Truel or False? Using game theory to turn cheap decks into winning decks!
Did you know that playing very fair cards can actually increase your chance of winning multiplayer Commander games? It's true! Or should I say, truel!
Game theory is a huge math-y subject that influences economics and all kinds of stuff. One of the imagined scenarios applies quite nicely to multiplayer Commander. The Truel! First of all, what a dumb name, but it's a duel with three people. I suppose if there was a four-person contest, it'd be called a quuel. All the way up to doedecaduels and beyond! But, besides being a really fun word, it's a neat thing to consider.
The classic game theory example involves so many mathematical percentages and stipulations, but the general theory is as follows: Three people, each armed with a pistol, set out to be the last person standing. They all shoot at different skill levels. A is the best, gets their mark all of the time, B usually hits, but sometimes misses, and then C hits with about half of their shots. They will take turns taking their shots, and- here's the type of thing game theorists have to always include- Each person actually wants to win. Although I suppose that does betray the weirdo group hug player at the table.
The most important detail is that each player knows how they stack up. A knows they're the best and C knows they're the underdog. The math gets really complicated on this one, but at first glance, it looks like A has the best odds of winning this one. Spoiler alert: it's actually the player with the worst skill level that has the best chance. Weird, right? And their best course of action is to do "nothing" until it's 1v1 time.
It seems off at first, but if you think about it, everybody wants the best player there, besides themselves, to drop out first. You want to go 1v1 against the worst player. That's why A and B would go after each other first, and either way, C is the other player. That's also why C doesn't want to do much. If they eliminate anyone, then everyone's attention turns to them next. Is this starting to sound familiar in a Commander game?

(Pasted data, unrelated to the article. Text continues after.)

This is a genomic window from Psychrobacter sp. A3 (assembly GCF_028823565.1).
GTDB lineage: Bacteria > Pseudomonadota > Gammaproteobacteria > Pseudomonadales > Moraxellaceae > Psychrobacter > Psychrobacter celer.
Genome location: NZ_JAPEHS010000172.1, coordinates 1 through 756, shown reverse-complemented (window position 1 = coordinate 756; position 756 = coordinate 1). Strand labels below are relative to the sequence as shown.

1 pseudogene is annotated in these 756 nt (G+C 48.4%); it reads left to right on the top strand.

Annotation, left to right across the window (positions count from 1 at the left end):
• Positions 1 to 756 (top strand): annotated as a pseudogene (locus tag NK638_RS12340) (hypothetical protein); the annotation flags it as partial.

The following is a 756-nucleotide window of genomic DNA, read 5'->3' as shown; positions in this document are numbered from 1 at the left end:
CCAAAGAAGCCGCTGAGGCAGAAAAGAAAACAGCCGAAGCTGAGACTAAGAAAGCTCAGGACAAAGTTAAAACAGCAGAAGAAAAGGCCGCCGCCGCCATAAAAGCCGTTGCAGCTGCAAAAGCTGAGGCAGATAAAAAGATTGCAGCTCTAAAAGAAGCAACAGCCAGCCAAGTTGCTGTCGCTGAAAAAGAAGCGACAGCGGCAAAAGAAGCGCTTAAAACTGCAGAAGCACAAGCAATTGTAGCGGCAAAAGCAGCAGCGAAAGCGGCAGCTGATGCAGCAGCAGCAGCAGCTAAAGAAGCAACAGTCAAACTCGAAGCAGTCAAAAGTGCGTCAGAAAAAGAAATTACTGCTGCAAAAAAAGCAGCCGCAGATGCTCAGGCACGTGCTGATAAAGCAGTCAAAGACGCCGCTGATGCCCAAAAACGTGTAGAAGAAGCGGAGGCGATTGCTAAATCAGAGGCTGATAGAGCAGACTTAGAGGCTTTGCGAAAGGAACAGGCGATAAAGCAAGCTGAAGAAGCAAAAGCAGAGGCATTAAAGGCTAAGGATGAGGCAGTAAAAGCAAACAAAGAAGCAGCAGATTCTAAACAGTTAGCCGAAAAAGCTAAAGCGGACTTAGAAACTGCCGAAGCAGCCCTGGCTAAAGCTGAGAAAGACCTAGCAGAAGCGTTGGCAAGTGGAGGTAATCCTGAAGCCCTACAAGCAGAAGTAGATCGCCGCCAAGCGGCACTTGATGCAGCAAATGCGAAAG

A three player game of Commander is different in some ways, but the logic keeps. How many times have you seen a mana-screwed player start with nothing, while the other two run out of gas as one of them gets knocked out, only to have the mana-screwed player make that comeback? Tons! It's in our best interest to avoid becoming identified as shooter A. Or even B, who, in the game theory math example has the worst chance of winning by a large margin.
A lot of the first assumptions happen when we reveal who's at our deck's helm. Quite often an ABC ranking happens on that alone. This is why I'd advise against any of those Commanders with that reputation. Your Narset, Enlightened Masters or your Zur the Enchanters draw unwanted attention. Unless you've got a blazing fast combo that can end the game in a turn or two, you're at a disadvantage there. Nobody ever worries about Borborygmos Enraged though!
Another way to avoid claiming the A spot too soon would be to leave out certain spells that put all eyes on you. An early Mind's Eye gives you a huge known advantage. If your only non-land permanent is a Purphoros, God of the Forge and you've got a Krenko, Mob Boss in your command zone, you're probably the A. Having a Mind's Dilation out either makes you the A because of all the free spells you're casting, or just brings on the hate out of jealousy. Either way, at the wrong time, it's the wrong spell to play.
So the math nerds say the best move is for C to do nothing, but our game is a bit more complicated and we need to modify what "doing nothing" means. We have to do a bit, but it should be spells that are relatively non-threatening. One of my all-time faves is Stinkweed Imp. It threatens to trade with pretty much anything and doesn't stay dead. I also think Sunscorch Regent is nice here since it scales up relatively slowly. Unlike Hamletback Goliath, it takes a while before it becomes a scary enough threat to put you in the A or B position.
There's a window here where it falls apart. If your deck is tuned enough to win in a few turns and is incredibly resilient, it's fine to claim that A spot right away. However, if you can't deliver reliably, I think one ought to avoid big powered "auto-includes". By their nature, it defines you as more powerful. Yet another reason why I love the budget brews we come up with on the Commander's Brew podcast. Because if a true "C" player has the best mathematical chance of winning, that goes up a ton if we can seem like a C, but have a ton of hidden power to unleash when needed!
Let's chat in the comments about your favourite game theory stuff. I love it!